The Effect of Random Edge Removal on Network Degree Sequence.


Many networks arise in a random and distributed fashion, and yet result in having a specific type of degree structure: e.g., the WWW, many social networks, biological networks, etc., exhibit power-law, stretched exponential, or similar degree structures. Much work has examined how a graph's degree-structure influences other graph properties such as connectivity, diameter, etc. Probabilistic edge removal models link failures, information spreading, and processes that consider (random) subgraphs. They also model spreading influence of information as in the independent cascade model [20]. We examine what happens to a graph's degree structure under edge failures where the edges are removed independently with identical probabilities. We start by analyzing the effect of edge failure on the degree sequence for power-law and exponential networks, and improve upon results of Martin, Carr & Faulon and Cooper & Lu; then, using intuition from the power-law case, we derive asymptotic results for almost any degree sequence of interest. Our major result shows a classification of degree sequences which leads to simple rules that give much of the new expected degree sequence after random edge-removal; we also provide associated concentration bounds.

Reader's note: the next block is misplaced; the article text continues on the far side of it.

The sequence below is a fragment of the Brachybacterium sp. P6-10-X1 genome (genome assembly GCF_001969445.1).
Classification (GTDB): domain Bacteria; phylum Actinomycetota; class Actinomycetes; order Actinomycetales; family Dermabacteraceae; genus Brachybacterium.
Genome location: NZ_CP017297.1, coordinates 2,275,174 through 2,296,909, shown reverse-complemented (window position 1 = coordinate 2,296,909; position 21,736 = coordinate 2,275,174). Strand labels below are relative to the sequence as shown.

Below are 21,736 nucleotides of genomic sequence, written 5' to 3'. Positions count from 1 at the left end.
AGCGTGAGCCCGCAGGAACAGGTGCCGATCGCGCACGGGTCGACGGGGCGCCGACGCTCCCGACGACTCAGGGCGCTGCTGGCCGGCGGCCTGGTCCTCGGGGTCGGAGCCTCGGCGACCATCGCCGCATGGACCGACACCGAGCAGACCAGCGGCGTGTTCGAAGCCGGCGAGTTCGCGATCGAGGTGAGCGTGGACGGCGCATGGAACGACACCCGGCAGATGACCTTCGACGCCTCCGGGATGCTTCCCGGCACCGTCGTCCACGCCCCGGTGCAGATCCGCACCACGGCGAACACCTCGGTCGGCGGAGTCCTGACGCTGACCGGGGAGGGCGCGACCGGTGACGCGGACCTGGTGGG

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Dubois T, Eubank S, Srinivasan A. (2012). The Effect of Random Edge Removal on Network Degree Sequence. Electronic journal of combinatorics, 19(1)